Calcium Channel Blocking Agents

Abstract

Voltage‐dependent Ca2+ signalling in electrically excitable cells is controlled by the activity of different types of voltage‐gated Ca2+ channels. Selective channel blockers are important not only for treating cardiovascular diseases but also as pharmacological and biochemical tools for defining different channel types, determining their molecular structure, cloning channel subunits and refining their physiological and pathophysiological roles.

Keywords: calcium channel blockers; drug binding domains

Figure 1.

Structure of voltage‐gated Ca2+ channels. (a) α1 subunits form the pore of all voltage‐gated Ca2+ channels. Voltage‐gated Ca2+ channels can associate with accessory subunits (α2‐δ, β, γ) that control channel gating and modulation by various second messenger pathways. (b) Classical folding model of Ca2+ channel α1 subunits based on secondary structure predictions. Each homologous repeat (I–IV; helices 1–6) contains a pore motif (indicated in blue) that contributes to the formation of a single ion pore (P). This motif is conserved in other cation channels, including bacterial K+‐channels (panel e). In Ca2+channels, glutamate residues in the pore loops (S5–S6 linkers, red circles) comprise a Ca2+‐binding domain that serves as the selectivity filter. (c) Approximate position of the most important amino acid residues forming the DHP drug‐binding domain in repeats III and IV of L‐type α1 subunits (black circles). (d) In the folded structure, IIIS5, IIIS6 and IVS6 can form a multisubsite drug‐binding domain for DHP binding (triangle), for example. (e) Alternative model of the folding structure of a homologous α1 subunit repeat based on the X‐ray structure of a bacterial voltage‐gated K+‐channel. Voltage‐dependent gating is proposed to result in movement of the voltage‐sensor paddle towards the extracellular membrane surface (Jiang et al., ).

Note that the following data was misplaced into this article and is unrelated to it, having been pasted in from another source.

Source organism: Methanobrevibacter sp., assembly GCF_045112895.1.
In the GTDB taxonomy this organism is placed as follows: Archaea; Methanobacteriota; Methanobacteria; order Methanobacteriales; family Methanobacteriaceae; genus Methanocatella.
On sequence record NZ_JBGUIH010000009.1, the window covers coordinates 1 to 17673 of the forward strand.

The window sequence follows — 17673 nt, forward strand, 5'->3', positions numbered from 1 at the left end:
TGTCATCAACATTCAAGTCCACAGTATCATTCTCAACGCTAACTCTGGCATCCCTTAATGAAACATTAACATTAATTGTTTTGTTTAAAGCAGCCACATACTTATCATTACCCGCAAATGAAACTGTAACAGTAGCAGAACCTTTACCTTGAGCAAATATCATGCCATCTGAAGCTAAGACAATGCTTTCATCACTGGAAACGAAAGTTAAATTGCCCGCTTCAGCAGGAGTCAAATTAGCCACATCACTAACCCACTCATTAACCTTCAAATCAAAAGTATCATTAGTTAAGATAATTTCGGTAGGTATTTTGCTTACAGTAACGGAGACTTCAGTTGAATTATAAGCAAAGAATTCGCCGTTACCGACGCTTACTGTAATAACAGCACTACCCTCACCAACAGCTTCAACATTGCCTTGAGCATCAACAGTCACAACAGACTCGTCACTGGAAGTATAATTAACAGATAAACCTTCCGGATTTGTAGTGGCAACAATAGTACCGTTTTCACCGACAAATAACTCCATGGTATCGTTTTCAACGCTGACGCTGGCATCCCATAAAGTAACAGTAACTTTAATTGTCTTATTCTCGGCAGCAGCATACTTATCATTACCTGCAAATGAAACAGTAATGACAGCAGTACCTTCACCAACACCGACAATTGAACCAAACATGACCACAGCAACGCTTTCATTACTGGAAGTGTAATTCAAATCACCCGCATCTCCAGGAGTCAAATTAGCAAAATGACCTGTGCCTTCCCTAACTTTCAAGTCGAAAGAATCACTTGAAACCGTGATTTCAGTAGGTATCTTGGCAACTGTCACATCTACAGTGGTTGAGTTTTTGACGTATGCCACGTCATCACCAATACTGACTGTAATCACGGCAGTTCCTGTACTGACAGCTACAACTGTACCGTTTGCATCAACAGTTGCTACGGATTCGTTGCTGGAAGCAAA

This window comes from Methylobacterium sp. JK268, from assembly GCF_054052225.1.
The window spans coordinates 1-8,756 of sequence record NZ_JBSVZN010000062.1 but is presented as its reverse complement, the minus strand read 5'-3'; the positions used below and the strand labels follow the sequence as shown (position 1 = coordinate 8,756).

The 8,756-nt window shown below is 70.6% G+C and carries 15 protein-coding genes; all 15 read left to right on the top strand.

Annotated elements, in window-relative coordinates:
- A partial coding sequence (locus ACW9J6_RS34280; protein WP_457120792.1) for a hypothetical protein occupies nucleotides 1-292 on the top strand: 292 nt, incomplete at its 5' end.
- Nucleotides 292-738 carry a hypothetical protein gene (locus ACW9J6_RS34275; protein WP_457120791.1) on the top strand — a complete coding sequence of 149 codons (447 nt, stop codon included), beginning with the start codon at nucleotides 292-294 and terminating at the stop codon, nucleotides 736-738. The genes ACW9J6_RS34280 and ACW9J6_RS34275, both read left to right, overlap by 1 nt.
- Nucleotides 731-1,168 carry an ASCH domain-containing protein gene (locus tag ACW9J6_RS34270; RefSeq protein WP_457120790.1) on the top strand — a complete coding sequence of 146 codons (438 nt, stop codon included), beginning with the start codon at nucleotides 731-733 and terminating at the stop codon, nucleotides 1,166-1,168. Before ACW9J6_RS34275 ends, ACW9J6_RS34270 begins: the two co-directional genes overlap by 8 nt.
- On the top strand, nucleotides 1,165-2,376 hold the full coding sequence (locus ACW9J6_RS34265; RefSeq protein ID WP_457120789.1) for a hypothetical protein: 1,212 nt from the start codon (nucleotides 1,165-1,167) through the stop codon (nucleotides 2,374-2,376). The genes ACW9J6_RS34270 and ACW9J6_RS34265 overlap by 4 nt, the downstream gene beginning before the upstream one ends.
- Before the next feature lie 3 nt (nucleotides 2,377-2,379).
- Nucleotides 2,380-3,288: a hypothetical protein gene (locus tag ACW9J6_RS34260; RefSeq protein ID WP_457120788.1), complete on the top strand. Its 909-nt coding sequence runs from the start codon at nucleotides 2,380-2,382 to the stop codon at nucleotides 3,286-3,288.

Figure 2.

Chemical structure of L‐type Ca2+ channel blockers. The amino acid sequence of Calciseptine is given in single‐letter code. Disulfide bridges are indicated.

Figure 3.

Structure of selective non‐L‐type channel blockers. (a) (+)‐ECN is a steroid with some selectivity for T‐type Ca2+ channels. Mibefradil also blocks high‐voltage‐activated Ca2+ channels. (b) The amino acid sequences of peptide toxins are given in single‐letter code; O, hydroxyproline; –, gaps for alignment; brackets indicate disulfide bond formation; *, amidated carboxyl terminus. (c) Proposed three‐dimensional structures of ω‐conotoxin GVIA and MVIIA based on NMR studies (PDB files 2CCO and 1OMG, respectively). Space‐filling structures of the peptides were aligned and colour‐coded according to Lew et al. using Raswin Molecular graphics Ver 2.6. Residues mediating N‐type Ca2+ channel affinity are coloured. Mutation of red residues reduces affinity >100‐fold. Mutation of orange and yellow residues reduces affinity >10‐fold.

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References

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Further Reading

Deisseroth K, Mermelstein PG, Xia H and Tsien RW (2003) Signaling from synapse to nucleus: the logic behind the mechanisms. Current Opinion in Neurobiology 13: 354–365.

Fleckenstein A (1983) Calcium Antagonism in Heart and Smooth Muscle. New York: Wiley.

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Striessnig, Jörg, and Glossmann, Hartmut(Sep 2005) Calcium Channel Blocking Agents. In: eLS. John Wiley & Sons Ltd, Chichester. http://www.els.net [doi: 10.1038/npg.els.0004060]